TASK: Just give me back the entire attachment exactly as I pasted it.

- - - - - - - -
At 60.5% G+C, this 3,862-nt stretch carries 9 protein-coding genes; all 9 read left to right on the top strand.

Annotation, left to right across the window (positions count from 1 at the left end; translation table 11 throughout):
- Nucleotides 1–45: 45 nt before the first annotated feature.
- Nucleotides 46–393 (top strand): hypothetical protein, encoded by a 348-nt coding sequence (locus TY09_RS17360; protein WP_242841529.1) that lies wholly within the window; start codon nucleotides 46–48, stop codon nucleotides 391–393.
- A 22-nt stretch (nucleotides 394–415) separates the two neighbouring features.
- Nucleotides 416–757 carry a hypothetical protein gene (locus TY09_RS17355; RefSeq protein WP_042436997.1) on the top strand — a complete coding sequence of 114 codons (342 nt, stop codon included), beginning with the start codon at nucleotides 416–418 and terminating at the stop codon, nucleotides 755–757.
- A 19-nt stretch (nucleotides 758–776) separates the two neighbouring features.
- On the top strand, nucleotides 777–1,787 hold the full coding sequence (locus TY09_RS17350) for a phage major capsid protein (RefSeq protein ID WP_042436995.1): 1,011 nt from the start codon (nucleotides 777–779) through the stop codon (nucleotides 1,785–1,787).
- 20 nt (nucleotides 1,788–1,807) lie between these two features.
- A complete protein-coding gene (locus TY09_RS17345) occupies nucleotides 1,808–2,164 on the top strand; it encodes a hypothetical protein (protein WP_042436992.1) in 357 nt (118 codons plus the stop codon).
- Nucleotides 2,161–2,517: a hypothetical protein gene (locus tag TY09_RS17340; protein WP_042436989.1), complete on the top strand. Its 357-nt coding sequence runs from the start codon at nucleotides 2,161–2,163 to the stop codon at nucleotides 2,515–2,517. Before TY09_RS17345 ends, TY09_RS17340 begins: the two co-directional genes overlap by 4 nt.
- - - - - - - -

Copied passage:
At 60.5% G+C, this 3,862-nt stretch carries 9 protein-coding genes; all 9 read left to right on the top strand.

Annotation, left to right across the window (positions count from 1 at the left end; translation table 11 throughout):
- Nucleotides 1–45: 45 nt before the first annotated feature.
- Nucleotides 46–393 (top strand): hypothetical protein, encoded by a 348-nt coding sequence (locus TY09_RS17360; protein WP_242841529.1) that lies wholly within the window; start codon nucleotides 46–48, stop codon nucleotides 391–393.
- A 22-nt stretch (nucleotides 394–415) separates the two neighbouring features.
- Nucleotides 416–757 carry a hypothetical protein gene (locus TY09_RS17355; RefSeq protein WP_042436997.1) on the top strand — a complete coding sequence of 114 codons (342 nt, stop codon included), beginning with the start codon at nucleotides 416–418 and terminating at the stop codon, nucleotides 755–757.
- A 19-nt stretch (nucleotides 758–776) separates the two neighbouring features.
- On the top strand, nucleotides 777–1,787 hold the full coding sequence (locus TY09_RS17350) for a phage major capsid protein (RefSeq protein ID WP_042436995.1): 1,011 nt from the start codon (nucleotides 777–779) through the stop codon (nucleotides 1,785–1,787).
- 20 nt (nucleotides 1,788–1,807) lie between these two features.
- A complete protein-coding gene (locus TY09_RS17345) occupies nucleotides 1,808–2,164 on the top strand; it encodes a hypothetical protein (protein WP_042436992.1) in 357 nt (118 codons plus the stop codon).
- Nucleotides 2,161–2,517: a hypothetical protein gene (locus tag TY09_RS17340; protein WP_042436989.1), complete on the top strand. Its 357-nt coding sequence runs from the start codon at nucleotides 2,161–2,163 to the stop codon at nucleotides 2,515–2,517. Before TY09_RS17345 ends, TY09_RS17340 begins: the two co-directional genes overlap by 4 nt.